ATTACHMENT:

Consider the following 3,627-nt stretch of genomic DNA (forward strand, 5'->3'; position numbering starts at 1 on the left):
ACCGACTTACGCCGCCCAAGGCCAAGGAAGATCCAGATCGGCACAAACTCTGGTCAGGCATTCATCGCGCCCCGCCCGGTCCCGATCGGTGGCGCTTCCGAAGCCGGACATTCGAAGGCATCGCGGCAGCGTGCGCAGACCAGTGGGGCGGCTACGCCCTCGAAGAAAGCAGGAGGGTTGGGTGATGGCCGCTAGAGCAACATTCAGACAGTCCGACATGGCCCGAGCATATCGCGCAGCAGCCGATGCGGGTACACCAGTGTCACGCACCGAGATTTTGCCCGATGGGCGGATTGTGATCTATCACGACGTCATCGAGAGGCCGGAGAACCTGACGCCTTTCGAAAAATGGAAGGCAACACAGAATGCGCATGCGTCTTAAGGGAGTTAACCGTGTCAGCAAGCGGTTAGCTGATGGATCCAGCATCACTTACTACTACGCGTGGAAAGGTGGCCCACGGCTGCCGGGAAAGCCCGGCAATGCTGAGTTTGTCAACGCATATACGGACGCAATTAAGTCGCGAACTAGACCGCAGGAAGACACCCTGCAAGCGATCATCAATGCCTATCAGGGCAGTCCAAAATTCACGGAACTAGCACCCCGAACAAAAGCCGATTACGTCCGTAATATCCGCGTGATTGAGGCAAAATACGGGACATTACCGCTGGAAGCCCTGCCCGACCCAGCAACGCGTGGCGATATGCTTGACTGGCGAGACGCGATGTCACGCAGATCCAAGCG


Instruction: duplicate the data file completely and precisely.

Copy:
Consider the following 3,627-nt stretch of genomic DNA (forward strand, 5'->3'; position numbering starts at 1 on the left):
ACCGACTTACGCCGCCCAAGGCCAAGGAAGATCCAGATCGGCACAAACTCTGGTCAGGCATTCATCGCGCCCCGCCCGGTCCCGATCGGTGGCGCTTCCGAAGCCGGACATTCGAAGGCATCGCGGCAGCGTGCGCAGACCAGTGGGGCGGCTACGCCCTCGAAGAAAGCAGGAGGGTTGGGTGATGGCCGCTAGAGCAACATTCAGACAGTCCGACATGGCCCGAGCATATCGCGCAGCAGCCGATGCGGGTACACCAGTGTCACGCACCGAGATTTTGCCCGATGGGCGGATTGTGATCTATCACGACGTCATCGAGAGGCCGGAGAACCTGACGCCTTTCGAAAAATGGAAGGCAACACAGAATGCGCATGCGTCTTAAGGGAGTTAACCGTGTCAGCAAGCGGTTAGCTGATGGATCCAGCATCACTTACTACTACGCGTGGAAAGGTGGCCCACGGCTGCCGGGAAAGCCCGGCAATGCTGAGTTTGTCAACGCATATACGGACGCAATTAAGTCGCGAACTAGACCGCAGGAAGACACCCTGCAAGCGATCATCAATGCCTATCAGGGCAGTCCAAAATTCACGGAACTAGCACCCCGAACAAAAGCCGATTACGTCCGTAATATCCGCGTGATTGAGGCAAAATACGGGACATTACCGCTGGAAGCCCTGCCCGACCCAGCAACGCGTGGCGATATGCTTGACTGGCGAGACGCGATGTCACGCAGATCCAAGCG